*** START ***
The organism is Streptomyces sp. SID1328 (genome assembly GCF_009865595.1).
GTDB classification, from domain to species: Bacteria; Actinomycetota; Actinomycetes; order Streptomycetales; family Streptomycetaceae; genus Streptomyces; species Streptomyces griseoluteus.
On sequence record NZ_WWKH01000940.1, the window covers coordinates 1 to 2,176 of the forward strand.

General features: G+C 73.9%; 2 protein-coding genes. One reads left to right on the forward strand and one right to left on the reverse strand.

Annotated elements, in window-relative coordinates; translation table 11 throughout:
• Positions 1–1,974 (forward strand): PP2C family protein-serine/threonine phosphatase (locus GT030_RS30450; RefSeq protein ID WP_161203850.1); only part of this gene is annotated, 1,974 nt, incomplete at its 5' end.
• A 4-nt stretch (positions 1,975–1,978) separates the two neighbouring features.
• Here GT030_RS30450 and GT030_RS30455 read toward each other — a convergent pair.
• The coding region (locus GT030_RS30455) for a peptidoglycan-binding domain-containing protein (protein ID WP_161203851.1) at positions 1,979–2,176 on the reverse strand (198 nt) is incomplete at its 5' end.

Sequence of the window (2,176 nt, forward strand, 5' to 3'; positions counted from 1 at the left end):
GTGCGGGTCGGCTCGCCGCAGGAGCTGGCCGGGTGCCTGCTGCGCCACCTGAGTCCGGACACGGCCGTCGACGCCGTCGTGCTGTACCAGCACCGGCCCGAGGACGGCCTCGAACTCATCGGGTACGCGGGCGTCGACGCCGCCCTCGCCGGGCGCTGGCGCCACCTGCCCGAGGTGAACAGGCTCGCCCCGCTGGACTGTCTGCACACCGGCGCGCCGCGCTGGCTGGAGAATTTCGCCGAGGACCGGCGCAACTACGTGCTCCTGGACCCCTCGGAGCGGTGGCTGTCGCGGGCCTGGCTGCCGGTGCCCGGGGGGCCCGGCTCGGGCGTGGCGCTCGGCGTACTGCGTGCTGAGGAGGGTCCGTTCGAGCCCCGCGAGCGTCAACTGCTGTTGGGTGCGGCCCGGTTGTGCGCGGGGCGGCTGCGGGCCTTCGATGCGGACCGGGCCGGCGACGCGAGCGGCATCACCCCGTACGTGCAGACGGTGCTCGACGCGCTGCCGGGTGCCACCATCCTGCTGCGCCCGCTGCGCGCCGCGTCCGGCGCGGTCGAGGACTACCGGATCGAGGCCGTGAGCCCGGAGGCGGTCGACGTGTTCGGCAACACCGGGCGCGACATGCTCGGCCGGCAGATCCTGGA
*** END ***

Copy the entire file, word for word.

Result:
The organism is Streptomyces sp. SID1328 (genome assembly GCF_009865595.1).
GTDB classification, from domain to species: Bacteria; Actinomycetota; Actinomycetes; order Streptomycetales; family Streptomycetaceae; genus Streptomyces; species Streptomyces griseoluteus.
On sequence record NZ_WWKH01000940.1, the window covers coordinates 1 to 2,176 of the forward strand.

General features: G+C 73.9%; 2 protein-coding genes. One reads left to right on the forward strand and one right to left on the reverse strand.

Annotated elements, in window-relative coordinates; translation table 11 throughout:
• Positions 1–1,974 (forward strand): PP2C family protein-serine/threonine phosphatase (locus GT030_RS30450; RefSeq protein ID WP_161203850.1); only part of this gene is annotated, 1,974 nt, incomplete at its 5' end.
• A 4-nt stretch (positions 1,975–1,978) separates the two neighbouring features.
• Here GT030_RS30450 and GT030_RS30455 read toward each other — a convergent pair.
• The coding region (locus GT030_RS30455) for a peptidoglycan-binding domain-containing protein (protein ID WP_161203851.1) at positions 1,979–2,176 on the reverse strand (198 nt) is incomplete at its 5' end.

Sequence of the window (2,176 nt, forward strand, 5' to 3'; positions counted from 1 at the left end):
GTGCGGGTCGGCTCGCCGCAGGAGCTGGCCGGGTGCCTGCTGCGCCACCTGAGTCCGGACACGGCCGTCGACGCCGTCGTGCTGTACCAGCACCGGCCCGAGGACGGCCTCGAACTCATCGGGTACGCGGGCGTCGACGCCGCCCTCGCCGGGCGCTGGCGCCACCTGCCCGAGGTGAACAGGCTCGCCCCGCTGGACTGTCTGCACACCGGCGCGCCGCGCTGGCTGGAGAATTTCGCCGAGGACCGGCGCAACTACGTGCTCCTGGACCCCTCGGAGCGGTGGCTGTCGCGGGCCTGGCTGCCGGTGCCCGGGGGGCCCGGCTCGGGCGTGGCGCTCGGCGTACTGCGTGCTGAGGAGGGTCCGTTCGAGCCCCGCGAGCGTCAACTGCTGTTGGGTGCGGCCCGGTTGTGCGCGGGGCGGCTGCGGGCCTTCGATGCGGACCGGGCCGGCGACGCGAGCGGCATCACCCCGTACGTGCAGACGGTGCTCGACGCGCTGCCGGGTGCCACCATCCTGCTGCGCCCGCTGCGCGCCGCGTCCGGCGCGGTCGAGGACTACCGGATCGAGGCCGTGAGCCCGGAGGCGGTCGACGTGTTCGGCAACACCGGGCGCGACATGCTCGGCCGGCAGATCCTGGA